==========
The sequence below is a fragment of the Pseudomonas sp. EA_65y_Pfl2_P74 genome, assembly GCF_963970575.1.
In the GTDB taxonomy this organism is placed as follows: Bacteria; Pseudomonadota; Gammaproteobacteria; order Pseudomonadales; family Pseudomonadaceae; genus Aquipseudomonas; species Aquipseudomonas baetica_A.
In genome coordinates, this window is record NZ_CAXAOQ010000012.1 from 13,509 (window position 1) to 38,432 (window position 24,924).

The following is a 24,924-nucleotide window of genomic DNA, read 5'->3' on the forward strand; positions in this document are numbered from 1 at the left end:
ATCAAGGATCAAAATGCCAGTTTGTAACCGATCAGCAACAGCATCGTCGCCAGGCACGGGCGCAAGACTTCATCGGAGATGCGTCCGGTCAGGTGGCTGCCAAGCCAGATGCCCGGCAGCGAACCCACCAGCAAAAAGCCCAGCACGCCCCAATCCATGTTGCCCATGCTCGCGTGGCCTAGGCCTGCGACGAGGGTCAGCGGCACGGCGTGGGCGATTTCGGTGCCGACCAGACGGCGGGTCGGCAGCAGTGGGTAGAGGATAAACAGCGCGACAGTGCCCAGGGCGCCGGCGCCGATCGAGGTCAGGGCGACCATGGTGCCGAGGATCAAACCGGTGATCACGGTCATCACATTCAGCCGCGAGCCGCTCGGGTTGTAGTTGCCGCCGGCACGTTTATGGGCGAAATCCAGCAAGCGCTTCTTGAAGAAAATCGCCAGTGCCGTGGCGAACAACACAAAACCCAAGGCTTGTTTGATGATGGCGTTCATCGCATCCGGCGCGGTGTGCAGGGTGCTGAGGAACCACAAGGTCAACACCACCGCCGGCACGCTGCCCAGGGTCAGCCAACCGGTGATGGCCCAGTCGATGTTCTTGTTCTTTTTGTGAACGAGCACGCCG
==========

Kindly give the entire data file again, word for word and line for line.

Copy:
The sequence below is a fragment of the Pseudomonas sp. EA_65y_Pfl2_P74 genome, assembly GCF_963970575.1.
In the GTDB taxonomy this organism is placed as follows: Bacteria; Pseudomonadota; Gammaproteobacteria; order Pseudomonadales; family Pseudomonadaceae; genus Aquipseudomonas; species Aquipseudomonas baetica_A.
In genome coordinates, this window is record NZ_CAXAOQ010000012.1 from 13,509 (window position 1) to 38,432 (window position 24,924).

The following is a 24,924-nucleotide window of genomic DNA, read 5'->3' on the forward strand; positions in this document are numbered from 1 at the left end:
ATCAAGGATCAAAATGCCAGTTTGTAACCGATCAGCAACAGCATCGTCGCCAGGCACGGGCGCAAGACTTCATCGGAGATGCGTCCGGTCAGGTGGCTGCCAAGCCAGATGCCCGGCAGCGAACCCACCAGCAAAAAGCCCAGCACGCCCCAATCCATGTTGCCCATGCTCGCGTGGCCTAGGCCTGCGACGAGGGTCAGCGGCACGGCGTGGGCGATTTCGGTGCCGACCAGACGGCGGGTCGGCAGCAGTGGGTAGAGGATAAACAGCGCGACAGTGCCCAGGGCGCCGGCGCCGATCGAGGTCAGGGCGACCATGGTGCCGAGGATCAAACCGGTGATCACGGTCATCACATTCAGCCGCGAGCCGCTCGGGTTGTAGTTGCCGCCGGCACGTTTATGGGCGAAATCCAGCAAGCGCTTCTTGAAGAAAATCGCCAGTGCCGTGGCGAACAACACAAAACCCAAGGCTTGTTTGATGATGGCGTTCATCGCATCCGGCGCGGTGTGCAGGGTGCTGAGGAACCACAAGGTCAACACCACCGCCGGCACGCTGCCCAGGGTCAGCCAACCGGTGATGGCCCAGTCGATGTTCTTGTTCTTTTTGTGAACGAGCACGCCG